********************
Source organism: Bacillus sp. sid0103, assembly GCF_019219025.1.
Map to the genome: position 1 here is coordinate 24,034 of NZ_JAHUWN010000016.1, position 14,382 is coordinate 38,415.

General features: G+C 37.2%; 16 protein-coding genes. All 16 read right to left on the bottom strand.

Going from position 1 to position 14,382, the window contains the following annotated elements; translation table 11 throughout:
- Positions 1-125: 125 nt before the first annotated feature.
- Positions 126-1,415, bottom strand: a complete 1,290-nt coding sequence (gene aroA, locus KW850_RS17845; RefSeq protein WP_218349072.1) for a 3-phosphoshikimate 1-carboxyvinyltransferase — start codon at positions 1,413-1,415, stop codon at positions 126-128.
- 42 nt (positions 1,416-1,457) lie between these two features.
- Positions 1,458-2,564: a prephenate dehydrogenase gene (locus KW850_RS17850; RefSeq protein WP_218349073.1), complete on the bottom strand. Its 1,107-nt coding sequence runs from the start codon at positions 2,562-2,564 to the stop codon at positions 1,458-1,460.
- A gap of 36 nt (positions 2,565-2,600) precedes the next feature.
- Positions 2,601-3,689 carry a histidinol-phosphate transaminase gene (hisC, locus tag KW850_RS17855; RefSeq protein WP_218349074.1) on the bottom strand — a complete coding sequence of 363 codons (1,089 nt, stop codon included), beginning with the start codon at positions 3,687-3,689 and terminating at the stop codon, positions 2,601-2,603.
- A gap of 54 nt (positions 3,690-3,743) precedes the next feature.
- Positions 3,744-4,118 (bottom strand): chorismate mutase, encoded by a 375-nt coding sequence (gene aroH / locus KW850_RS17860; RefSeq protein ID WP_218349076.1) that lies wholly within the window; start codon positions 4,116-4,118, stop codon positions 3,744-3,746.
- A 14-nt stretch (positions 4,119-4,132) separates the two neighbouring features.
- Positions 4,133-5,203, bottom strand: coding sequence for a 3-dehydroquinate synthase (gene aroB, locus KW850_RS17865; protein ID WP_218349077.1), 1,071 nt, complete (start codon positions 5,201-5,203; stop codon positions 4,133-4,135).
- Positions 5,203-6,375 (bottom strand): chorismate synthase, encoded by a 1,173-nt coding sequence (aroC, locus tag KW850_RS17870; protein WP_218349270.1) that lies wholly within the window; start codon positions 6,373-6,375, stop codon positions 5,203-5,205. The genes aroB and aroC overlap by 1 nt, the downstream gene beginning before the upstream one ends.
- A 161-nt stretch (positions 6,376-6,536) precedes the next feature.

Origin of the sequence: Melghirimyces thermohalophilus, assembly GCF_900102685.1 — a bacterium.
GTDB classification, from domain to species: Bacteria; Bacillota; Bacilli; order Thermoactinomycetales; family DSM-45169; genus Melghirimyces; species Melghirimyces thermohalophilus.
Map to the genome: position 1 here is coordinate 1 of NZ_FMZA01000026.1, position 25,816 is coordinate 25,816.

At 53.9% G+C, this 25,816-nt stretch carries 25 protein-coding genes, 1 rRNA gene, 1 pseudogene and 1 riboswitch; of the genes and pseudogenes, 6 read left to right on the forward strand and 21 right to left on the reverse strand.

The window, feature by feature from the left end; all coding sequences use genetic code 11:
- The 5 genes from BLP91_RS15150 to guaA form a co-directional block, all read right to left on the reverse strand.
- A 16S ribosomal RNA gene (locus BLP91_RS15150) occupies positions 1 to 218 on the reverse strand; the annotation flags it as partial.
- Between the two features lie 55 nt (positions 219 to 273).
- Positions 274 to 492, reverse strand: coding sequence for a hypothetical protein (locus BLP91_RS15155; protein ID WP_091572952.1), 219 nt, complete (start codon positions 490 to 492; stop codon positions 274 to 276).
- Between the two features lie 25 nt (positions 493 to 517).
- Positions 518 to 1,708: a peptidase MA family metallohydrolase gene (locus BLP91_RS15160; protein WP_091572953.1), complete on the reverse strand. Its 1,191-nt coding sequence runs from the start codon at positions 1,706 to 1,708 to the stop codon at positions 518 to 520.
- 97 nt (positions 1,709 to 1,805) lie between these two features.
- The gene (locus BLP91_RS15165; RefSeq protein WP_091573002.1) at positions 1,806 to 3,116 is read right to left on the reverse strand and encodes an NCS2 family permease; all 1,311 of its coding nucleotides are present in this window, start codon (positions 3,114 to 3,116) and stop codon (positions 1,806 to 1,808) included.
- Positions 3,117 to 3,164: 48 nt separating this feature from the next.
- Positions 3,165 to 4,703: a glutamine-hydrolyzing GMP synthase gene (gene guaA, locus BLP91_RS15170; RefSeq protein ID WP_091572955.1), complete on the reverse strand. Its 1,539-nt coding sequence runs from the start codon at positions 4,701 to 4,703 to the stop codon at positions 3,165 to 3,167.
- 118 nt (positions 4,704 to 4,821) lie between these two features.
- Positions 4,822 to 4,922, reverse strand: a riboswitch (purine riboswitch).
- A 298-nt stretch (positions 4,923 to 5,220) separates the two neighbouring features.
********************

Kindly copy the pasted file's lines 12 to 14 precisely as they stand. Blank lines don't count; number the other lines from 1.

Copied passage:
- Positions 3,744-4,118 (bottom strand): chorismate mutase, encoded by a 375-nt coding sequence (gene aroH / locus KW850_RS17860; RefSeq protein ID WP_218349076.1) that lies wholly within the window; start codon positions 4,116-4,118, stop codon positions 3,744-3,746.
- A 14-nt stretch (positions 4,119-4,132) separates the two neighbouring features.
- Positions 4,133-5,203, bottom strand: coding sequence for a 3-dehydroquinate synthase (gene aroB, locus KW850_RS17865; protein ID WP_218349077.1), 1,071 nt, complete (start codon positions 5,201-5,203; stop codon positions 4,133-4,135).